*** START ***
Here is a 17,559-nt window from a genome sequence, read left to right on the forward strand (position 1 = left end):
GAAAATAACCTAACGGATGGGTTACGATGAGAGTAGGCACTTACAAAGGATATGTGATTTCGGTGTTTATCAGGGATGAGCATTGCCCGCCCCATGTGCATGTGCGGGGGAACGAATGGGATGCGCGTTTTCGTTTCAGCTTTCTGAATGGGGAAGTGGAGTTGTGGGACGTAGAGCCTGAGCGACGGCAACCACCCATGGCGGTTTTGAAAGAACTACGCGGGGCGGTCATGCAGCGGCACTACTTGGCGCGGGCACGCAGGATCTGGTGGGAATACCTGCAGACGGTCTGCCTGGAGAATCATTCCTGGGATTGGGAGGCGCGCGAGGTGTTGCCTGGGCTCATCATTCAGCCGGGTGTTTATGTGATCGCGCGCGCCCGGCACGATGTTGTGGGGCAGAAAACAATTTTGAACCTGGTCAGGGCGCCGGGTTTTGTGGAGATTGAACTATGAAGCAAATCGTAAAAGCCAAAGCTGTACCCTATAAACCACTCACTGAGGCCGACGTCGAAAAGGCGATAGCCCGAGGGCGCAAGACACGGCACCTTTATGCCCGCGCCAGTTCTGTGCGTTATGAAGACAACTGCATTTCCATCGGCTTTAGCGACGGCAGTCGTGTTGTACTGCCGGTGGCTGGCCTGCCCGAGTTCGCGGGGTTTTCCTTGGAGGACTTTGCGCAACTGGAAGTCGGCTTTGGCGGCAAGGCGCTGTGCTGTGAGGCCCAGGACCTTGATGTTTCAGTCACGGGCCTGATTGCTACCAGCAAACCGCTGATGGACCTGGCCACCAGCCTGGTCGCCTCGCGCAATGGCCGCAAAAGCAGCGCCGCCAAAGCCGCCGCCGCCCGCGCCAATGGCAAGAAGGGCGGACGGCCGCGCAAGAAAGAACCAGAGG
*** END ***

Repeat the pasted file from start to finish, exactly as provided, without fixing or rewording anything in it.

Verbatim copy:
Here is a 17,559-nt window from a genome sequence, read left to right on the forward strand (position 1 = left end):
GAAAATAACCTAACGGATGGGTTACGATGAGAGTAGGCACTTACAAAGGATATGTGATTTCGGTGTTTATCAGGGATGAGCATTGCCCGCCCCATGTGCATGTGCGGGGGAACGAATGGGATGCGCGTTTTCGTTTCAGCTTTCTGAATGGGGAAGTGGAGTTGTGGGACGTAGAGCCTGAGCGACGGCAACCACCCATGGCGGTTTTGAAAGAACTACGCGGGGCGGTCATGCAGCGGCACTACTTGGCGCGGGCACGCAGGATCTGGTGGGAATACCTGCAGACGGTCTGCCTGGAGAATCATTCCTGGGATTGGGAGGCGCGCGAGGTGTTGCCTGGGCTCATCATTCAGCCGGGTGTTTATGTGATCGCGCGCGCCCGGCACGATGTTGTGGGGCAGAAAACAATTTTGAACCTGGTCAGGGCGCCGGGTTTTGTGGAGATTGAACTATGAAGCAAATCGTAAAAGCCAAAGCTGTACCCTATAAACCACTCACTGAGGCCGACGTCGAAAAGGCGATAGCCCGAGGGCGCAAGACACGGCACCTTTATGCCCGCGCCAGTTCTGTGCGTTATGAAGACAACTGCATTTCCATCGGCTTTAGCGACGGCAGTCGTGTTGTACTGCCGGTGGCTGGCCTGCCCGAGTTCGCGGGGTTTTCCTTGGAGGACTTTGCGCAACTGGAAGTCGGCTTTGGCGGCAAGGCGCTGTGCTGTGAGGCCCAGGACCTTGATGTTTCAGTCACGGGCCTGATTGCTACCAGCAAACCGCTGATGGACCTGGCCACCAGCCTGGTCGCCTCGCGCAATGGCCGCAAAAGCAGCGCCGCCAAAGCCGCCGCCGCCCGCGCCAATGGCAAGAAGGGCGGACGGCCGCGCAAGAAAGAACCAGAGG